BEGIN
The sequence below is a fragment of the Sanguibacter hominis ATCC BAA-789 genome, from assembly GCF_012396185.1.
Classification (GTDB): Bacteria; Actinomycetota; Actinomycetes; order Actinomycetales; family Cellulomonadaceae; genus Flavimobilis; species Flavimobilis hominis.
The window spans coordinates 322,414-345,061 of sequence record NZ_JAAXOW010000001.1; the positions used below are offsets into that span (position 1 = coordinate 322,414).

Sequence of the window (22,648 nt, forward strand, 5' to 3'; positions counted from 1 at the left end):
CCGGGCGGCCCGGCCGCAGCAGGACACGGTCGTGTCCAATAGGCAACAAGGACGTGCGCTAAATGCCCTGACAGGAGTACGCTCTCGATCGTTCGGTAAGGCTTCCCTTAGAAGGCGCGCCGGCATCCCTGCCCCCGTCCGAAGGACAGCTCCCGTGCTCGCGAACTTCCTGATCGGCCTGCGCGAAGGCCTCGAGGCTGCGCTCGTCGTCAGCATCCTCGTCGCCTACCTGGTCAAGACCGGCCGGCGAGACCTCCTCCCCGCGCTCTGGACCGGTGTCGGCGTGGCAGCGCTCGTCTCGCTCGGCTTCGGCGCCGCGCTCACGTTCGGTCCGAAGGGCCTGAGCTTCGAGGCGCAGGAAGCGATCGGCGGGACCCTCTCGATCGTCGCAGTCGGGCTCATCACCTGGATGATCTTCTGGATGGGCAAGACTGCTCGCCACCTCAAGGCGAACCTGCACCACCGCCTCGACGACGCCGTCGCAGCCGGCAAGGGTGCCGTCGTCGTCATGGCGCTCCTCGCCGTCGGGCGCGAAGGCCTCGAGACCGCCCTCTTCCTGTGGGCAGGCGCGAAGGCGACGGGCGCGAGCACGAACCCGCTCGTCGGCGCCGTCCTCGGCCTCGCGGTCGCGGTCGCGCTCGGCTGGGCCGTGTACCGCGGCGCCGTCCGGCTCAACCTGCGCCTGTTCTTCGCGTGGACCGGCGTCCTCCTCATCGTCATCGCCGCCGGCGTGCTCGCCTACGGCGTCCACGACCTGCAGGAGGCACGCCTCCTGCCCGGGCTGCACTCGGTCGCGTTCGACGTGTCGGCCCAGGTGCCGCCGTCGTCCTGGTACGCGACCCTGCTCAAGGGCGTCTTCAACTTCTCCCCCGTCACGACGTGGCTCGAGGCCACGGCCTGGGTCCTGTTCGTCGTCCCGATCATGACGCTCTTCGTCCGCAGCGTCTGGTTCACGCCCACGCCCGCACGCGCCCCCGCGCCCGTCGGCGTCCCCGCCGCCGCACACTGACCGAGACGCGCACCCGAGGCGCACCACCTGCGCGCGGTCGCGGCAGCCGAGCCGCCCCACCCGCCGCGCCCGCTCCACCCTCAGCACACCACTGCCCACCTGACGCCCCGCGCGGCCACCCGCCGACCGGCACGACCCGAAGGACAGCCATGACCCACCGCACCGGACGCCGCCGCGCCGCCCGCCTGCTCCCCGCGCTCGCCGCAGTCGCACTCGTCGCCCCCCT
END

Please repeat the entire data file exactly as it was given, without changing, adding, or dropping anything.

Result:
The sequence below is a fragment of the Sanguibacter hominis ATCC BAA-789 genome, from assembly GCF_012396185.1.
Classification (GTDB): Bacteria; Actinomycetota; Actinomycetes; order Actinomycetales; family Cellulomonadaceae; genus Flavimobilis; species Flavimobilis hominis.
The window spans coordinates 322,414-345,061 of sequence record NZ_JAAXOW010000001.1; the positions used below are offsets into that span (position 1 = coordinate 322,414).

Sequence of the window (22,648 nt, forward strand, 5' to 3'; positions counted from 1 at the left end):
CCGGGCGGCCCGGCCGCAGCAGGACACGGTCGTGTCCAATAGGCAACAAGGACGTGCGCTAAATGCCCTGACAGGAGTACGCTCTCGATCGTTCGGTAAGGCTTCCCTTAGAAGGCGCGCCGGCATCCCTGCCCCCGTCCGAAGGACAGCTCCCGTGCTCGCGAACTTCCTGATCGGCCTGCGCGAAGGCCTCGAGGCTGCGCTCGTCGTCAGCATCCTCGTCGCCTACCTGGTCAAGACCGGCCGGCGAGACCTCCTCCCCGCGCTCTGGACCGGTGTCGGCGTGGCAGCGCTCGTCTCGCTCGGCTTCGGCGCCGCGCTCACGTTCGGTCCGAAGGGCCTGAGCTTCGAGGCGCAGGAAGCGATCGGCGGGACCCTCTCGATCGTCGCAGTCGGGCTCATCACCTGGATGATCTTCTGGATGGGCAAGACTGCTCGCCACCTCAAGGCGAACCTGCACCACCGCCTCGACGACGCCGTCGCAGCCGGCAAGGGTGCCGTCGTCGTCATGGCGCTCCTCGCCGTCGGGCGCGAAGGCCTCGAGACCGCCCTCTTCCTGTGGGCAGGCGCGAAGGCGACGGGCGCGAGCACGAACCCGCTCGTCGGCGCCGTCCTCGGCCTCGCGGTCGCGGTCGCGCTCGGCTGGGCCGTGTACCGCGGCGCCGTCCGGCTCAACCTGCGCCTGTTCTTCGCGTGGACCGGCGTCCTCCTCATCGTCATCGCCGCCGGCGTGCTCGCCTACGGCGTCCACGACCTGCAGGAGGCACGCCTCCTGCCCGGGCTGCACTCGGTCGCGTTCGACGTGTCGGCCCAGGTGCCGCCGTCGTCCTGGTACGCGACCCTGCTCAAGGGCGTCTTCAACTTCTCCCCCGTCACGACGTGGCTCGAGGCCACGGCCTGGGTCCTGTTCGTCGTCCCGATCATGACGCTCTTCGTCCGCAGCGTCTGGTTCACGCCCACGCCCGCACGCGCCCCCGCGCCCGTCGGCGTCCCCGCCGCCGCACACTGACCGAGACGCGCACCCGAGGCGCACCACCTGCGCGCGGTCGCGGCAGCCGAGCCGCCCCACCCGCCGCGCCCGCTCCACCCTCAGCACACCACTGCCCACCTGACGCCCCGCGCGGCCACCCGCCGACCGGCACGACCCGAAGGACAGCCATGACCCACCGCACCGGACGCCGCCGCGCCGCCCGCCTGCTCCCCGCGCTCGCCGCAGTCGCACTCGTCGCCCCCCT